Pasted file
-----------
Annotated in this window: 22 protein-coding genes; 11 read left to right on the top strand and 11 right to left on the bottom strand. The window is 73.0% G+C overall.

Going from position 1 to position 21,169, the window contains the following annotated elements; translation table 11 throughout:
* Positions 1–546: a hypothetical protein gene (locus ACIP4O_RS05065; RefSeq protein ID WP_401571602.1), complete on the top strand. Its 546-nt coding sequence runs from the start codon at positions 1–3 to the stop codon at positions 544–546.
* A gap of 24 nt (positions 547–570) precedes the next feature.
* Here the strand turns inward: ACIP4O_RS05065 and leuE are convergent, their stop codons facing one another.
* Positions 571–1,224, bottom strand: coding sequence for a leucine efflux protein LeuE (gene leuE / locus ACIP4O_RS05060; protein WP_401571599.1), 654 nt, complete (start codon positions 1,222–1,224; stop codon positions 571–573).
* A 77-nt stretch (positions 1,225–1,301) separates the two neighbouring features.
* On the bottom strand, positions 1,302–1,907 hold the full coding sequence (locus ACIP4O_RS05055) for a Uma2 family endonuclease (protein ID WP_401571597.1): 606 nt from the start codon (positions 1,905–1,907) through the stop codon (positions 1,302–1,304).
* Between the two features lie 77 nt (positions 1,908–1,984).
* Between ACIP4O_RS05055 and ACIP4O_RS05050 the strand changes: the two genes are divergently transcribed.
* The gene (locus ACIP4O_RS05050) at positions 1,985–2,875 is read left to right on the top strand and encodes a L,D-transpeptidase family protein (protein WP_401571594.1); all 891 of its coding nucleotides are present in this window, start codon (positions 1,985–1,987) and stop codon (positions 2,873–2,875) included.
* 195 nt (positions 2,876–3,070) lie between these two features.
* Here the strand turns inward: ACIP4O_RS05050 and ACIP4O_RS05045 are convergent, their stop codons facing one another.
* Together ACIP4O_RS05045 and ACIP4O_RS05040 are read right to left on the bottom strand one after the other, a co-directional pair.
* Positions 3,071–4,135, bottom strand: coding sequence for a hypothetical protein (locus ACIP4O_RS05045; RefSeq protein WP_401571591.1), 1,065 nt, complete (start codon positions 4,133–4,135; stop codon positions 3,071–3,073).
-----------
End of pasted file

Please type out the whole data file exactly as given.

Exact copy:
Annotated in this window: 22 protein-coding genes; 11 read left to right on the top strand and 11 right to left on the bottom strand. The window is 73.0% G+C overall.

Going from position 1 to position 21,169, the window contains the following annotated elements; translation table 11 throughout:
* Positions 1–546: a hypothetical protein gene (locus ACIP4O_RS05065; RefSeq protein ID WP_401571602.1), complete on the top strand. Its 546-nt coding sequence runs from the start codon at positions 1–3 to the stop codon at positions 544–546.
* A gap of 24 nt (positions 547–570) precedes the next feature.
* Here the strand turns inward: ACIP4O_RS05065 and leuE are convergent, their stop codons facing one another.
* Positions 571–1,224, bottom strand: coding sequence for a leucine efflux protein LeuE (gene leuE / locus ACIP4O_RS05060; protein WP_401571599.1), 654 nt, complete (start codon positions 1,222–1,224; stop codon positions 571–573).
* A 77-nt stretch (positions 1,225–1,301) separates the two neighbouring features.
* On the bottom strand, positions 1,302–1,907 hold the full coding sequence (locus ACIP4O_RS05055) for a Uma2 family endonuclease (protein ID WP_401571597.1): 606 nt from the start codon (positions 1,905–1,907) through the stop codon (positions 1,302–1,304).
* Between the two features lie 77 nt (positions 1,908–1,984).
* Between ACIP4O_RS05055 and ACIP4O_RS05050 the strand changes: the two genes are divergently transcribed.
* The gene (locus ACIP4O_RS05050) at positions 1,985–2,875 is read left to right on the top strand and encodes a L,D-transpeptidase family protein (protein WP_401571594.1); all 891 of its coding nucleotides are present in this window, start codon (positions 1,985–1,987) and stop codon (positions 2,873–2,875) included.
* 195 nt (positions 2,876–3,070) lie between these two features.
* Here the strand turns inward: ACIP4O_RS05050 and ACIP4O_RS05045 are convergent, their stop codons facing one another.
* Together ACIP4O_RS05045 and ACIP4O_RS05040 are read right to left on the bottom strand one after the other, a co-directional pair.
* Positions 3,071–4,135, bottom strand: coding sequence for a hypothetical protein (locus ACIP4O_RS05045; RefSeq protein WP_401571591.1), 1,065 nt, complete (start codon positions 4,133–4,135; stop codon positions 3,071–3,073).